Human herpesvirus-6 (HHV-6) has been associated with multiple autoimmune diseases, including Sjogren’s syndrome, multiple sclerosis, and systemic lupus erythematosus. A recent study led by Rizzo and Caselli from the University of Ferrara has found a possible link to another autoinflammatory process, Hashimoto’s Thyroiditis (HT). They found that HHV-6 infection correlated with higher levels of a particular type of NK cell associated with a potent release of cytokines.
The Italian group analyzed fine needle thyroid aspirates (FNAs) and blood from 8 HT patients and 8 controls. HHV-6 was found in 8/8 (100%) HT FNAs compared to only 2/8 (25%) control FNAs. Furthermore, the viral load in HT specimens was higher than in controls (mean 1.2 x 104 copies/ug DNA vs. mean 3.9 x 102 copies/ug DNA, respectively). Similarly, viral load was higher (mean 1.8 x 104 copies/ug DNA) and detected more often (8/8 HT specimens) in PBMCs than in controls, where the mean viral load was 3.7 x 102 copies/ug DNA in 3/8 (37%) samples.
The researchers also measured the antibody response and the percentages of natural killer (NK) cells. An antibody response directed against the HHV-6 U94/Rep protein was not only found to be more prevalent in HT patients than in controls (8/8 vs. 6/8), but the titer was also significantly higher in HT patients than in control subjects (1:1624 vs 1:543, p<0.01). In addition, a higher percentage and activation status of CD3-CD56bright NK cells were found in samples from HT patients compared to controls.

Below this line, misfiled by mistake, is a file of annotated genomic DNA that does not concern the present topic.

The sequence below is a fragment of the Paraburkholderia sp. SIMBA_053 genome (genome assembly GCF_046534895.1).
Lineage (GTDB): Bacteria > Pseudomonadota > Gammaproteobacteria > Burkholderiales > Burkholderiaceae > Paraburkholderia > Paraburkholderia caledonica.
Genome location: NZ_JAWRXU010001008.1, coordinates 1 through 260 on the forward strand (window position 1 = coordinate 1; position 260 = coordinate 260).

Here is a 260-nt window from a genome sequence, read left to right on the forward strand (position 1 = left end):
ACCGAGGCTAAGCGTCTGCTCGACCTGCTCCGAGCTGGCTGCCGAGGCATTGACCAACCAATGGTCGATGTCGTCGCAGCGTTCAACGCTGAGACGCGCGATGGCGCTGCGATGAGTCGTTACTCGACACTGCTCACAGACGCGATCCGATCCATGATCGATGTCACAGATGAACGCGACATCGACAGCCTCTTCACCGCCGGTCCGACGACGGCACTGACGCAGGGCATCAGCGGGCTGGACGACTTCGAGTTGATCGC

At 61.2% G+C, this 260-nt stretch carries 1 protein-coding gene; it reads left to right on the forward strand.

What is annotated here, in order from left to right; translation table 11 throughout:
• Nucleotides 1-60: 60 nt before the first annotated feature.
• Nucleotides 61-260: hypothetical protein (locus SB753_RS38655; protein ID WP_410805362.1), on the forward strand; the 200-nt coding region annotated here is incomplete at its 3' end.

The authors believe that these results demonstrate a possible relationship between HHV-6 and the development of Hashimoto’s Thyroiditis. They point out that since CD3-CD56bright NK cells have the ability to produce abundant cytokines following activation, these NK cells might play an important role in disease activity and viral infection.
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